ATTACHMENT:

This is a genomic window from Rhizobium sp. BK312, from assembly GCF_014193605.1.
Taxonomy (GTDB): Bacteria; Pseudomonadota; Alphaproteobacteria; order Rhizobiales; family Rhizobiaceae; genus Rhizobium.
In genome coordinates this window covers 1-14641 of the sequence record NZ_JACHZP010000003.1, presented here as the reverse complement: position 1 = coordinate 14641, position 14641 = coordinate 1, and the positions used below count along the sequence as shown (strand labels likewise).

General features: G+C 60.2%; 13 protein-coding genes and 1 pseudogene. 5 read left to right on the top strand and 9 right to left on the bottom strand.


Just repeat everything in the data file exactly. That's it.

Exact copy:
This is a genomic window from Rhizobium sp. BK312, from assembly GCF_014193605.1.
Taxonomy (GTDB): Bacteria; Pseudomonadota; Alphaproteobacteria; order Rhizobiales; family Rhizobiaceae; genus Rhizobium.
In genome coordinates this window covers 1-14641 of the sequence record NZ_JACHZP010000003.1, presented here as the reverse complement: position 1 = coordinate 14641, position 14641 = coordinate 1, and the positions used below count along the sequence as shown (strand labels likewise).

General features: G+C 60.2%; 13 protein-coding genes and 1 pseudogene. 5 read left to right on the top strand and 9 right to left on the bottom strand.